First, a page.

This is a bank in which the object ball hit will cross the path of the cue ball on the way to its destination.
Definition of cross over bank
24 Random Essential Billiards Terms
This is to watch a match with such intensity that there is worry, usually because of a wager on the game.
A cut shot in which if a line were drawn from the cue ball to the rail behind the targeted object ball, perpendicular to that rail, the object ball would lie beyond the line with respect to the pocket being targeted.
This is an attempt where one player answers the other players successful shot or run with a successful shot or run.
This can be a shot where the best option for you is to sink a ball in you opponents pocket in the game of one pocket. This can also refer to the act of offering an opponent a ball adjustment to even the playing field.
As in many other sports, "legal" means not causing or likely to cause a foul (the opposite being illegal). A legal hit is one in which the requirements for a non-foul hit are met (e.g., in nine-ball, the lowest-numbered ball on the table was hit by the cue ball first, and at least one object ball was pocketed, or any ball reached a cushion, after the hit on the first object ball.). A legal shot is one in which no foul of any kind was involved (e.g. there was not a double hit by the cue, the player's bridge hand did not move a ball, etc.). A legal stroke is one in which the cue stroke obeyed the rules (e.g. the shooter did not perform an illegal jump shot by scooping under the cue ball with the cue tip). A legal ball is a ball-on, an object ball at which it is permissible for the player to shoot. And so on. The term can be used in many ways consistent with these examples ("legal pocket" in one-pocket, "legal equipment" under tournament specifications, etc.).
The placement of player(s) automatically in a tournament where some have to qualify, or automatic placement in later rounds.
Play, from the opening break shot until one player has won (or the game has been halted for some reason by a referee). Games are the units that make up matches, races (in some senses of that term) and rounds. Essentially the same as frame, except with regards to straight pool, which is a multi-rack game.
This is to use running english or soft speed in order to open up the angle on a particular bank shot.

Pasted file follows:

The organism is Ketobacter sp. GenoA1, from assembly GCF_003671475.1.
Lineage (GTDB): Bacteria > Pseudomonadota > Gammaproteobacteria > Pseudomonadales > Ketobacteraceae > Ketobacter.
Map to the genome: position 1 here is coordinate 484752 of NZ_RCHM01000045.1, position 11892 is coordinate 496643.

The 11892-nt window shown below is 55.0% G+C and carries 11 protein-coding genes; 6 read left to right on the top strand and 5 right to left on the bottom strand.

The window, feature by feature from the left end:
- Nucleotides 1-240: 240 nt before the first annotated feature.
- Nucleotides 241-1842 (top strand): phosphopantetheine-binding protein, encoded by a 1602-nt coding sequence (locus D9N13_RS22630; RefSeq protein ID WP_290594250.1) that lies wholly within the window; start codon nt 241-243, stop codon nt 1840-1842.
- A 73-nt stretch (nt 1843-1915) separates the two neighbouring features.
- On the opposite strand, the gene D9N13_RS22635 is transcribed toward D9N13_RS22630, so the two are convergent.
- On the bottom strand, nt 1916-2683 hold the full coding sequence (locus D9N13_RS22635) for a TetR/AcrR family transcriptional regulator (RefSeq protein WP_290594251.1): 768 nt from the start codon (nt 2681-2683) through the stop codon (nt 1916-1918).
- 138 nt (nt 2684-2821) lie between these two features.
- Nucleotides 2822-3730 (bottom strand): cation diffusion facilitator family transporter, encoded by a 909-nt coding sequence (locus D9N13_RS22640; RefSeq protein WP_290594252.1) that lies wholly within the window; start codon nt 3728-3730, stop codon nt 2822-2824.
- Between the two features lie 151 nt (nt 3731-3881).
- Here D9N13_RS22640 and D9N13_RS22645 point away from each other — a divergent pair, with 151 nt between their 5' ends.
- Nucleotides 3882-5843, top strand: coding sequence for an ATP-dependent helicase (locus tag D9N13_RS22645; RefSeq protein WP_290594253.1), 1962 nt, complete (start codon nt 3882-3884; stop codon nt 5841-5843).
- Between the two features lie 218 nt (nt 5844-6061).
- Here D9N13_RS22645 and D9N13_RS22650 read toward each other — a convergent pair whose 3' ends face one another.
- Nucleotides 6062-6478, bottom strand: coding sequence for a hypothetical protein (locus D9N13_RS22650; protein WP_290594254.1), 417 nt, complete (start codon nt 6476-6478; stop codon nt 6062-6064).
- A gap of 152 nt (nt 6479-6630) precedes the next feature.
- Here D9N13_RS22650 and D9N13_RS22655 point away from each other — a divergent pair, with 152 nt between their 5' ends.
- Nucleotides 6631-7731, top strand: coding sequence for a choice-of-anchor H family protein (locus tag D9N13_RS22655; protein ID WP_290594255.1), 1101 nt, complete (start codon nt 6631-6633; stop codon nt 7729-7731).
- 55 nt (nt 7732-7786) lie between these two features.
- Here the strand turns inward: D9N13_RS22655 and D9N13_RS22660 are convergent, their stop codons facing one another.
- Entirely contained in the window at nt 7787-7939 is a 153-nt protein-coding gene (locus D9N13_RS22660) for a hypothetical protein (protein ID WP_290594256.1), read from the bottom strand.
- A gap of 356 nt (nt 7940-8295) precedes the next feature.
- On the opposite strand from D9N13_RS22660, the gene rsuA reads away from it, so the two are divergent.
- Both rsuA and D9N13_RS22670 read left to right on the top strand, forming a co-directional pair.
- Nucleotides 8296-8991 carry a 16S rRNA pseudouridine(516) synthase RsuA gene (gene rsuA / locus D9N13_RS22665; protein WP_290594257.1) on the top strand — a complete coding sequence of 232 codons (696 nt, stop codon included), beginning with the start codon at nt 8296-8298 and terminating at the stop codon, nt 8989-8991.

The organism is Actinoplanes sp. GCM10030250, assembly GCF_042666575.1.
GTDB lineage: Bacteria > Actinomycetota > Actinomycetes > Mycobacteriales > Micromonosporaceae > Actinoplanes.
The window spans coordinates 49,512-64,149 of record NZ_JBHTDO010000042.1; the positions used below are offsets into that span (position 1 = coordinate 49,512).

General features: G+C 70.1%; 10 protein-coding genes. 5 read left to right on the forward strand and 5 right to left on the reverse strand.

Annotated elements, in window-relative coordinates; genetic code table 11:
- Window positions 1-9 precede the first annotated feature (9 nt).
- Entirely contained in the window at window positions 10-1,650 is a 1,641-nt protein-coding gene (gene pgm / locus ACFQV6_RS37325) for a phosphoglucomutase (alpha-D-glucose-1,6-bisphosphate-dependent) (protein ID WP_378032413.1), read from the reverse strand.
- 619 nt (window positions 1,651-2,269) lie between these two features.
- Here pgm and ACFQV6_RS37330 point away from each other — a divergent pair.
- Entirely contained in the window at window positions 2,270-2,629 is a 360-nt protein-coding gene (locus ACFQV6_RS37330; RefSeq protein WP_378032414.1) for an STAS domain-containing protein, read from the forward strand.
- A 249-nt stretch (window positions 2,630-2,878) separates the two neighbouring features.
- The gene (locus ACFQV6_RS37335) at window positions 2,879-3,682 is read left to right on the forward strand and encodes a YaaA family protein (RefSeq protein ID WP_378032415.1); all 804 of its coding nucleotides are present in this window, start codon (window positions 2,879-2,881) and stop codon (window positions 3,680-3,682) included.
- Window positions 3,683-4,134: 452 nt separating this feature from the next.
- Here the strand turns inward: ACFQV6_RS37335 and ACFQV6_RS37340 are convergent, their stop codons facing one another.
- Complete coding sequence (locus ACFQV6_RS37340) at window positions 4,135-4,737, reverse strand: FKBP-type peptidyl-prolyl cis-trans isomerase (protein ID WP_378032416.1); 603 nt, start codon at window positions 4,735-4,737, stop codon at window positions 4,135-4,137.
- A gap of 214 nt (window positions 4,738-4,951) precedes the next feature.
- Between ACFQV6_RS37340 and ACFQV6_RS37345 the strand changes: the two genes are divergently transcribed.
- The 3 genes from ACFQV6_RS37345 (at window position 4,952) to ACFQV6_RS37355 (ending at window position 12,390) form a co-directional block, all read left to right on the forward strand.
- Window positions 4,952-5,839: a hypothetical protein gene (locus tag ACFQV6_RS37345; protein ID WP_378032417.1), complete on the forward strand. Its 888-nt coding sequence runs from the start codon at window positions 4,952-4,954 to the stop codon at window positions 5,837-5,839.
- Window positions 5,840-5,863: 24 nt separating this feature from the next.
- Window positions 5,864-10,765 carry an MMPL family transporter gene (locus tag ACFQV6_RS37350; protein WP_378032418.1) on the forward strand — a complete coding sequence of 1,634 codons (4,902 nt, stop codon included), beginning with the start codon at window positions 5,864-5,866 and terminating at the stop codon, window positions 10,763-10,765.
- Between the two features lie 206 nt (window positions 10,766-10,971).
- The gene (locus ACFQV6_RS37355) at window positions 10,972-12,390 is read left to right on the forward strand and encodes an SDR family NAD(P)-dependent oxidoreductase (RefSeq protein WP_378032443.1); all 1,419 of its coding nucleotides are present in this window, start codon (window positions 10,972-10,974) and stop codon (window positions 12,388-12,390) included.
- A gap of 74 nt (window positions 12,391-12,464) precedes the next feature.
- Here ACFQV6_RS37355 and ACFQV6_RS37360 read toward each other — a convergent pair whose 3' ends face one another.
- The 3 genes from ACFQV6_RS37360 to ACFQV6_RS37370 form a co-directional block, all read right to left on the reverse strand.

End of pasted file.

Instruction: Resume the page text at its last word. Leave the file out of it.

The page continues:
Same as back spin.
7d 9m 42s
7d 9m 42s
25d 5h 27m 53s
25d 5h 27m 53s
This is when a player has scratched and the foul in one pocket calls for them to spot a ball, but not able to be spotted at the time. In this case a coin is usually placed on the side of the table to keep tabs.
This when you receive the first legitimate shot on the next "ball on" after there had been a series of safeties to try and hurt the other players chances. This term is often used in one pocket pool.
This is a ball that is positioned near your pocket that can be used to kiss off of when sinking another object ball.
Chiefly British: The cushion on the top rail. Compare foot cushion; contrast bottom cushion.
Basic cue tip contact points on the cue ball to impart various forms of spin. Top spin is also known as follow, side spin as english, and bottom spin as back spin, draw or screw.Rotational motion applied to a ball, especially to the cue ball by the tip of the cue, although if the cue ball is itself rotating it will impart (opposite) spin (in a lesser amount) to a contacted object ball. Types of spin include top spin, bottom or back spin (also known as draw or screw), and left and right side spin, all with widely differing and vital effects. Collectively they are often referred to in American English as "english". See also massé.
A (principally American) term in eight-ball for either of the set of seven balls (stripes or solids) that must be cleared before sinking the 8 ball. Borrowed from card games. Generally used in the generic, especially in rulesets or articles, rather than colloquially by players. See also group for the British equivalent.
Anything that causes a foul according to the rules of a game.
This is a kind of cue made of four pieces of wood, the butt sleeve, the points, the handle, and the forearm, with each piece pinned, doweled, and glued together.
Also goose neck rest. Same as swan.
The ornamentation on a cue, between the wrap and the joint, is often made by inlaying exotic materials into the wood so the inlays form points. The value of a cue is often based on the number points.
American CueSports Alliance. Their mission statement is "To heighten the interest and awareness of cue sports through the support and sanctioning of organized competition throughout the United States and North America."
A requirement under some pocket billiards rulesets that either an object ball be pocketed, or at least four object balls be driven to contact the cushions, on the opening break shot.
This is placed on a ball by hitting it slightly below center. This action makes the ball travel in a motion against its originally hit direction.
This is any game of pool played with money on the line. You can "put some action" on the game.
A British term (especially in snooker) for the splitting of a group of balls when another ball is sent into them, typically with the intent of deliberately moving them with the cue ball to develop them.